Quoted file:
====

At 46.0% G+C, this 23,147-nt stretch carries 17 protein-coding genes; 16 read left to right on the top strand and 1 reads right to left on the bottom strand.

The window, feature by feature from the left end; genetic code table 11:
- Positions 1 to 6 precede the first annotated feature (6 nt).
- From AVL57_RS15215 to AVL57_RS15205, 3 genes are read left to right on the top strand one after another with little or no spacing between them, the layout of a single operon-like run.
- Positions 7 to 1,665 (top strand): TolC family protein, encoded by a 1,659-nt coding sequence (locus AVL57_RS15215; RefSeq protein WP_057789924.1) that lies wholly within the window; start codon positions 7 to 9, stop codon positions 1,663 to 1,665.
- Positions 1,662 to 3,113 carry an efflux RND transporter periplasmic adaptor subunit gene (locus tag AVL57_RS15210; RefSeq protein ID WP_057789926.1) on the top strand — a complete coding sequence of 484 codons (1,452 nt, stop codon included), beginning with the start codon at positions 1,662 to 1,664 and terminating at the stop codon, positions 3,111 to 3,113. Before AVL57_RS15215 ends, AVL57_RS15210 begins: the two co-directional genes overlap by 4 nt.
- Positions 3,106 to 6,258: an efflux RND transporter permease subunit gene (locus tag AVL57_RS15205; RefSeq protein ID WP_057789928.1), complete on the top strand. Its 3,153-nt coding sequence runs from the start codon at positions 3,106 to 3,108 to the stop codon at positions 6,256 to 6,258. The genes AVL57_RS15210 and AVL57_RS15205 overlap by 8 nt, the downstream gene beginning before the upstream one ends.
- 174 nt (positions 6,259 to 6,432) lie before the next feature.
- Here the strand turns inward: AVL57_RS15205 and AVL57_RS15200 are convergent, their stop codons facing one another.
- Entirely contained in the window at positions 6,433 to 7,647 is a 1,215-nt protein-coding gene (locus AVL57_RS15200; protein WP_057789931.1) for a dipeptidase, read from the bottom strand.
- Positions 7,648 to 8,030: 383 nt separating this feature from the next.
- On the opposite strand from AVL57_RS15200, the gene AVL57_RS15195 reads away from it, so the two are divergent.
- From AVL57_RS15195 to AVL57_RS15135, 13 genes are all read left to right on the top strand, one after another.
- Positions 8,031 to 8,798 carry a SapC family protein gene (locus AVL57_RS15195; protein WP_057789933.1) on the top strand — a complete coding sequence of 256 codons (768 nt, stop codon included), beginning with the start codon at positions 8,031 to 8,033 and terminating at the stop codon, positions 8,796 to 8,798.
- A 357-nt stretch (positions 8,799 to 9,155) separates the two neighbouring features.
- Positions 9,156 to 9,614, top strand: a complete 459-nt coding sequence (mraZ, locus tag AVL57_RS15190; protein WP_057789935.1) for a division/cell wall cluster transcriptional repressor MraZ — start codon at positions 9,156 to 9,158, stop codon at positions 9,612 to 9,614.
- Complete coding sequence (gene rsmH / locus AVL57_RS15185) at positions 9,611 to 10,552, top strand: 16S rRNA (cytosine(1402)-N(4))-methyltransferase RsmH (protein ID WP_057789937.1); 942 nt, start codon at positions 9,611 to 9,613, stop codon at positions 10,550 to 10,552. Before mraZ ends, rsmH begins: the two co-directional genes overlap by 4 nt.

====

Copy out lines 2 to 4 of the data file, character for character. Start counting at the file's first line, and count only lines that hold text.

The window, feature by feature from the left end; genetic code table 11:
- Positions 1 to 6 precede the first annotated feature (6 nt).
- From AVL57_RS15215 to AVL57_RS15205, 3 genes are read left to right on the top strand one after another with little or no spacing between them, the layout of a single operon-like run.